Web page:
President Carter has decided to support construction of pipelines to carry coal from the nation's Western coalfields to the South, according to administration sources.
Carters decision, reached earlier this month, is expected to end a decade-long congressional deadlock caused by the battling between railroad and pipeline interests seeking the incrative rights to transport the coal.
The pipelines, which would be almost 1,000 miles long, would carry "slurry" coal - coal that has been crushed and then mixed with water to form a sludge - from the fields in Wyoming and Colorado to major power plants in Texas and Arkansas. The pipelines could cost up to $1 billion each.
The pipeline companies need a grant of eminent domain - the right to use private property - before they can construct the lines. Carter's decision supports legislation to grant the power of eminent domain on a case-by-case basis but does not choose between companies or routes.
"The question now is not whether to go for enabling legislation, but how to establish a decision-making process in which Interior, Transportation and the department of energy weigh slurry pipeline applications," a source said.
Hundreds of millions of dollars could ride on the outcome of Carter's choice of which department would have the lead in weighing applications for "certificates of public convenience and necessity" required to condemn private property for coal slurry pipeline rights of way.
A decision to place the lead in the department of energy would favor slurry development, while placing it in Transportation or Interior would very likely lead to restraints on slurry development.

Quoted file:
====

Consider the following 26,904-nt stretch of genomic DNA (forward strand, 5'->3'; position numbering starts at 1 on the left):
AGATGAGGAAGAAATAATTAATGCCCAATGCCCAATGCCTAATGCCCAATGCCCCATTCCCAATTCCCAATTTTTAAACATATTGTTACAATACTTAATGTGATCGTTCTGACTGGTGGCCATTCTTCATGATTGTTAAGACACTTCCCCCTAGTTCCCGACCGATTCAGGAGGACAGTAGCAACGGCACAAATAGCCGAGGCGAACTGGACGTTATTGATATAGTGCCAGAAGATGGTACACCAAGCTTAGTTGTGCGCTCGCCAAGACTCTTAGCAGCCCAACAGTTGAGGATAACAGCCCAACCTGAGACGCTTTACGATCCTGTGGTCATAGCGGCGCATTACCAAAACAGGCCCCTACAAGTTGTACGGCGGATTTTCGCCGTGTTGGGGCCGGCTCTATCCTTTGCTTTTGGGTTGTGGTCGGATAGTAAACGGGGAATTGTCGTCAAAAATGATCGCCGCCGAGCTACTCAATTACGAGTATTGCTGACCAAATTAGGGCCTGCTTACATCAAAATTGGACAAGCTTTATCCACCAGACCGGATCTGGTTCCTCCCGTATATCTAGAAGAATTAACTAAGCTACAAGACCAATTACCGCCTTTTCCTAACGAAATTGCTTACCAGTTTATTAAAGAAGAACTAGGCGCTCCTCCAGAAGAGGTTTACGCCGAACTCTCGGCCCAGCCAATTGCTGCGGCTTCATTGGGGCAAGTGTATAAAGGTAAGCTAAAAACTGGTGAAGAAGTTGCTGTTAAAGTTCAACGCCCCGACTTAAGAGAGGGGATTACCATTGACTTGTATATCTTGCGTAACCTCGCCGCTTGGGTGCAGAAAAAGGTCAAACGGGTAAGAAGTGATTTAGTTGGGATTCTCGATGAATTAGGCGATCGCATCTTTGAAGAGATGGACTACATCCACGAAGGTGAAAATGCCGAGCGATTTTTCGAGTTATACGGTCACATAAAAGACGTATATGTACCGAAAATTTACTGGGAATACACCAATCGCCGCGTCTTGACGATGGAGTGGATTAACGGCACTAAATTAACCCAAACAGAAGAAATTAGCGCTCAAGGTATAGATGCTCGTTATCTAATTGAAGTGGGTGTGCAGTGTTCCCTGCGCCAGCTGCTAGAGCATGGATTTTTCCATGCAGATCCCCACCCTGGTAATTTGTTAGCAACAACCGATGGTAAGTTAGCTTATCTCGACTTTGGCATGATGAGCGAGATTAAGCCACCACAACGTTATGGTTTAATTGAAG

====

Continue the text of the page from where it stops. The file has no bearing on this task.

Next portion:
At a May 20 meeting, Interior Secretary Cecil D. Andrus, Transportation Secretary Brock Adams and presidential energy adviser James R. Schlesinger Jr. agreed that one of their three departments should have central responsibility. Carter is expected to name the lead department next week.
"What we are trying to do is formulate a process to make slurry right-of-way decisions intelligently," an administration official said.
After the President select a lead department, the administration position is to be made public.
Slurry politics over the last three years have been slightly charged, piting coal companies, utilities and industrial construction giants such as Bechtel Corp. and Brown & Root Inc., against railroad interests, environmentalists and some Western states concerned about scarce water supplies.
Over 3,000 miles of coal slurry pipelines have been proposed in recent years.
One of the largest projects was offered by Energy Transport Systems, Inc. (ETSI), a combine made up of Bechtel, Lehman Brothers investment bankers and the Kansas-Nebraska Natural Gas Corp. to build a more than $750 million, 1036-mile pipeline from Gillette, Wy., to White Bluff, Ark.
ETSI's coal would serve the more than 1.3 million customers Middle South, has vigorously supported slurry pipelines, saying they are necessary to deliver the amount of coal needed for the Gulf Coast states to convert power plants now using oil and natural gas to coal.
The railroads will continue to make a major contribution to moving coat to the Southern states, but passing legislation to provide eminent domain for slurry is "one of those things that has to be done." Johnston said.
The Senate passed, and the House has marked up legislation reversing President Carter's proposal to place responsibility for coal slurry pipelines in the energy department instead of the Interstate Commerce Commission.
The Senate passed a slurry pipeline right-of-way bill in 1974, and the House is expected to pass one this year.